# Chemistry

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Sorry I have one other question that i'm unsure about. for the solution process of A (s)----> A (aq) the teacher demonstrates upon mixing A in H2O that the temp falls from 22 to 5 degrees C. The soluability of this solid is known to be 28g/100g H2O at 30 degrees C. If the solvent (water) temp is increased from 30 degrees C to 60 degrees C, we would expect the soluability of A to:

a. decrease by 1/2
b. increase by 2X
c. not change

i'm not sure how to solve this. any help is much appreciated

• Chemistry - ,

You can answer this with Le Chatelier's Principle. Let me write what happens in chemical form instead of words.
A(s) + H2O ==> A(aq) + cold OR
A(s) + H2O ==> A(aq) - heat. Isn't that what happens? I think so but check me out. Then we can rewrite this in more standard form as
A(s) + H2O + heat ==> A(aq).
Now, as we add heat, what happens to the reaction? It is shifted toward the right because heat drives it to the right. LeChatlier's Principle states that a system in equilibrium subjected to a stress will react in such a way so as to relieve the stress. Therefore, the system will move so as to remove heat and that means moving to the right because that uses up heat. That eliminates answers a, c, and e and leaves us ONLY with answers b and d. I would pick d because we don't have solubility data for more then the one temperature. I hope this helps but if you don't understand something about it, please repost but give exact details about what you don't understand.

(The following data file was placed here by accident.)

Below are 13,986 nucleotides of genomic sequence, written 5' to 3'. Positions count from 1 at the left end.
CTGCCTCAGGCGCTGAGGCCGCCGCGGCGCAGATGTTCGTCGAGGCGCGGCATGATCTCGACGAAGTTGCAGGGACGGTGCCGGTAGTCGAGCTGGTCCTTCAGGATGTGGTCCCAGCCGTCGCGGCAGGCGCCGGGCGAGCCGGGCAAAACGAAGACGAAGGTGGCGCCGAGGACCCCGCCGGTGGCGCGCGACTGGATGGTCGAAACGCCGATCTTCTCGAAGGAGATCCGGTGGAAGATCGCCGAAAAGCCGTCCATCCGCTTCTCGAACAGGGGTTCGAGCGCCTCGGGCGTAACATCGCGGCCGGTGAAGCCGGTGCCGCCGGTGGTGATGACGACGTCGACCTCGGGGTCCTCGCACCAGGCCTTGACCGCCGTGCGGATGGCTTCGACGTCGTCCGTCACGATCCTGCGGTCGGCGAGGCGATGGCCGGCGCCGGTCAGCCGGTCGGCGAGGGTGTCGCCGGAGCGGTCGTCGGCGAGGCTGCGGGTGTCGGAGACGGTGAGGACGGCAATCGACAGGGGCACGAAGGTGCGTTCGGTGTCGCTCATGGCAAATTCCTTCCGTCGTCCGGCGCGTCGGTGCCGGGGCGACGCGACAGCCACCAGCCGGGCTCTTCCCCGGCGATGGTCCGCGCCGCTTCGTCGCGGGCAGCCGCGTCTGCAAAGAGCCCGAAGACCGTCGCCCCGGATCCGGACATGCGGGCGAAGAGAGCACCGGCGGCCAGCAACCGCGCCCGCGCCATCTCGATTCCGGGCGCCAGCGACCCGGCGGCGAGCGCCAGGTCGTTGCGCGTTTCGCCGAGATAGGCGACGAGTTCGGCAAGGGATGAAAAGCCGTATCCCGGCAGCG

• Chemistry - ,

this helped so much! thank you, i understand now.